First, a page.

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09 April 2014

INTERPOL Chief tells human trafficking conference ‘we are allies in global fight to protect human life and dignity’

VATICAN CITY – INTERPOL Secretary General Ronald K. Noble has told an international conference on combating human trafficking that no matter the difference in mandates, nationalities or uniforms, ‘we are allies in a global fight to protect human life and dignity’.

Addressing the second Combating Human Trafficking conference, entitled ‘Church and law enforcement in partnership’ organized by the Catholic Bishops’ Conference of England and Wales, the INTERPOL Chief said slavery cannot be compatible with humanity.

In addition to bringing together police chiefs from around the world and international organizations involved in this fight, victims of trafficking will also share their stories during the two-day event (9 and 10 April) which will conclude with a global declaration of commitment.

Mr Noble said with 1.2 billion individuals living in poverty, human traffickers or – as described by His Holiness Pope Francis I and Blessed Giovanni Battista Scalabrini – the ‘merchants of human flesh’, will always be able to find the next victim, and can rely on soaring demand for their ‘product’.

“The real global context of modern slavery is made of individual, unique lives. Each of them stolen and sold as a commodity on the global market. Each of them scarred forever individually, just like our society is collectively,” said Secretary General Noble.

“Our strategy must work across all borders, languages, cultures and religious beliefs. The ‘merchants’ do not care about these differences, indeed they thrive on them, as they have done for years,” added the INTERPOL Chief, recognizing the four areas highlighted where the work of law enforcement and of spiritual leaders can complement one another – prevention, care, reintegration of victims and cooperation between involved networks.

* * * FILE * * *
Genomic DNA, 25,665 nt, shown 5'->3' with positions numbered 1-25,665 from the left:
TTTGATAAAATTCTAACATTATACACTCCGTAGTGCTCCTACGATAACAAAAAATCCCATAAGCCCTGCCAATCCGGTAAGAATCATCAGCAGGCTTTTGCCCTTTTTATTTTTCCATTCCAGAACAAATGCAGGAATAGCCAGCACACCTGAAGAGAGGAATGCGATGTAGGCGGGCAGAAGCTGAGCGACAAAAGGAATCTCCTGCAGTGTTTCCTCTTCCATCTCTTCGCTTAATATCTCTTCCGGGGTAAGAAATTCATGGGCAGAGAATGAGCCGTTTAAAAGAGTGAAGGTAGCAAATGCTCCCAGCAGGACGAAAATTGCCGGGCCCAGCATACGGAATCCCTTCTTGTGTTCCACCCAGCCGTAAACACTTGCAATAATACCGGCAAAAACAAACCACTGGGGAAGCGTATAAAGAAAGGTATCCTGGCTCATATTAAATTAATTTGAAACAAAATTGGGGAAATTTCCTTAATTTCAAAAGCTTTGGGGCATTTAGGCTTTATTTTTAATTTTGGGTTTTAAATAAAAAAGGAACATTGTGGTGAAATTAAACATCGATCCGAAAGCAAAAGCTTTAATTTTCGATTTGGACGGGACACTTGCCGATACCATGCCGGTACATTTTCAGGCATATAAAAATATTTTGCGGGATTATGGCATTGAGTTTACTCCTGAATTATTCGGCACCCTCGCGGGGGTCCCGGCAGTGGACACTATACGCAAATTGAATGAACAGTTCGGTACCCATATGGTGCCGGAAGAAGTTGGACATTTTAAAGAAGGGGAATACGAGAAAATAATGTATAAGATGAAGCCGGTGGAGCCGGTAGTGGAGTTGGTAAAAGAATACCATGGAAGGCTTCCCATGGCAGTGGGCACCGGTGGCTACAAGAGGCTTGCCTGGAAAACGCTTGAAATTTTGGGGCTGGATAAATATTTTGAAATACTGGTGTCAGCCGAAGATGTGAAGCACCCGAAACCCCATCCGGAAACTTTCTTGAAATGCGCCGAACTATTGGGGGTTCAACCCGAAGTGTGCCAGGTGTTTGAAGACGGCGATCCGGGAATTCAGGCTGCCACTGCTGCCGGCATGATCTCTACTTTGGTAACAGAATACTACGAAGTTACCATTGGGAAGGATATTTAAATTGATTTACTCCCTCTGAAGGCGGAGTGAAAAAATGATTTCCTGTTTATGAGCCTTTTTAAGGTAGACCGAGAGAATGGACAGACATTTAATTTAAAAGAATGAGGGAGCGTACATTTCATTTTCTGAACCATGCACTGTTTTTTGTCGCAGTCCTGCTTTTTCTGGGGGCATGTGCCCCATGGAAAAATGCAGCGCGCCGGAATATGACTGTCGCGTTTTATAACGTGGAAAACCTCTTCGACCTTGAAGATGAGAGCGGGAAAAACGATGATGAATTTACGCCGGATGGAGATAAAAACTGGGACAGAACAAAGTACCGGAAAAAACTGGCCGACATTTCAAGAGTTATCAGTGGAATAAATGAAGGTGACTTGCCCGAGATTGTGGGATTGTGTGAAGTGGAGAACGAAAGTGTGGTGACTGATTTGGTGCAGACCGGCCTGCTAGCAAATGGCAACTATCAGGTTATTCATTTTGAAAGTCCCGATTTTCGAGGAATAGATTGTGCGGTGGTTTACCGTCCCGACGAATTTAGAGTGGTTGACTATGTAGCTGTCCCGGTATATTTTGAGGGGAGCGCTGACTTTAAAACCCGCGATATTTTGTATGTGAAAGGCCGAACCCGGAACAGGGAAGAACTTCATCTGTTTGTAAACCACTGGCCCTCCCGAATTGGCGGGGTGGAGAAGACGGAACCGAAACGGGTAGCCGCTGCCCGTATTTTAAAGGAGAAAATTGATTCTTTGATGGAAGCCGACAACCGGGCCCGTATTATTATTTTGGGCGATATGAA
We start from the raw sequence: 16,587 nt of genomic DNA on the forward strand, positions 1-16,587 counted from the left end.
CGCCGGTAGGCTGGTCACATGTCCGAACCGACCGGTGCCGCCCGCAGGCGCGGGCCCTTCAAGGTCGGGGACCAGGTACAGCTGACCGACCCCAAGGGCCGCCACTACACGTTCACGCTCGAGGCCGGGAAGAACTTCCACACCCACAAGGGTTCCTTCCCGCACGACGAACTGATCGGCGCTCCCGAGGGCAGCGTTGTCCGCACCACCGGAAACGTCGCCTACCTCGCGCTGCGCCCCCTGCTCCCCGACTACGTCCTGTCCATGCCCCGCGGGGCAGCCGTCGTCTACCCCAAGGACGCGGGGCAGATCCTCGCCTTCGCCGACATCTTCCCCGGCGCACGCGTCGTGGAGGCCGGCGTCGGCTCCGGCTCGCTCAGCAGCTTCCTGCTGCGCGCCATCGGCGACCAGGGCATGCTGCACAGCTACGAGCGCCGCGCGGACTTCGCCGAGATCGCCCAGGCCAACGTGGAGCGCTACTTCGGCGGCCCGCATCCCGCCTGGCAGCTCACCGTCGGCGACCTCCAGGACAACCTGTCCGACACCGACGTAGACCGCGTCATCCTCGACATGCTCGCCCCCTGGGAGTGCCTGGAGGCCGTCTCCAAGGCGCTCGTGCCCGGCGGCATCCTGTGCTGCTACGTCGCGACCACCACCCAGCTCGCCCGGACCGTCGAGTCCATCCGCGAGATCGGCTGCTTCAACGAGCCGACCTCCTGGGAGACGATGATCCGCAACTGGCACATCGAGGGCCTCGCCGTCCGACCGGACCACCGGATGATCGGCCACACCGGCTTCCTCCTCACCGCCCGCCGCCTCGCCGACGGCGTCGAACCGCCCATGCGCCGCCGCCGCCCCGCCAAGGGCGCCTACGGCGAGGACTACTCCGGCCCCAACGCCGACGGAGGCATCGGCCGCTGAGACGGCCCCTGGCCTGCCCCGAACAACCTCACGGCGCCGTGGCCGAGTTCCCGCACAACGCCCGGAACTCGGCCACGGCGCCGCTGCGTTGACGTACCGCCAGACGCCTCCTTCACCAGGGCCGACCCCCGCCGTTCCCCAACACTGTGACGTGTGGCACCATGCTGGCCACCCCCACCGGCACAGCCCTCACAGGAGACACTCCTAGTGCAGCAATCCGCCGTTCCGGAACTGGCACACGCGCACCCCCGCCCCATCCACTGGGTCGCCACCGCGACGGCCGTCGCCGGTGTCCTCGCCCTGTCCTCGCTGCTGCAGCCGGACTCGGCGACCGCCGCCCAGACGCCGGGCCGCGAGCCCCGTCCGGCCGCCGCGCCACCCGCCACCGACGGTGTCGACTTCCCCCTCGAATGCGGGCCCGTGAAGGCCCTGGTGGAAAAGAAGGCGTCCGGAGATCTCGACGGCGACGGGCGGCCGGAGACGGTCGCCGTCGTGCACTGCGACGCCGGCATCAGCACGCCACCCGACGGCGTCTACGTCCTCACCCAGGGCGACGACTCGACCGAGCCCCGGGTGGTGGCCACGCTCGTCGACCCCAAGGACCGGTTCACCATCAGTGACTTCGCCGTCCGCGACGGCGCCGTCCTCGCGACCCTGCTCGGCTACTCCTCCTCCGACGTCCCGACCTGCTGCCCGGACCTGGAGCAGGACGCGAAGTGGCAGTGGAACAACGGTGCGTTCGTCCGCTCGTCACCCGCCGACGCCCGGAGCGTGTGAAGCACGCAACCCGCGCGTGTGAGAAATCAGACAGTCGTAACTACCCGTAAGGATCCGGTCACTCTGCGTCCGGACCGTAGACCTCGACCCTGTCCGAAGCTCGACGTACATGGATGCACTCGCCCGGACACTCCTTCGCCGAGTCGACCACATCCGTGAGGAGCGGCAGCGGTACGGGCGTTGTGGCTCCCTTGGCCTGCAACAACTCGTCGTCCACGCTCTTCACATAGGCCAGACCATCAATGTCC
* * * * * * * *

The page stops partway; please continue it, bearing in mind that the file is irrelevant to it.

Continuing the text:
With public awareness an essential part of the prevention pillar, Secretary General Noble pointed to INTERPOL’s upcoming Turn Back Crime global awareness campaign to educate society about the way in which organized crime infiltrates our daily lives, and how everyone can play a role in making the world safer.

In this respect, Mr Noble highlighted a recent operation against child trafficking and exploitation, where law enforcement authorities in Côte d’Ivoire, operating with INTERPOL support, rescued 76 children believed to have been trafficked across West Africa for the purposes of illegal child labour.

Conducted in February, Operation Nawa was the latest in a series of planned INTERPOL transnational child trafficking operations focusing on the serious abuse of children subjected to slave-like conditions, and which led to the arrest and sentencing of eight traffickers – five men and three women.

“We are facing a big, complex, self-sustaining criminal machine,” said Mr Noble.

“The global message, our message, is that there is no such thing as an unstoppable machine. The merchants of flesh will eventually face justice, no matter where they operate.

“We don’t see those who are living in chains just as numbers, but as the next lives to be freed,” concluded the INTERPOL Chief.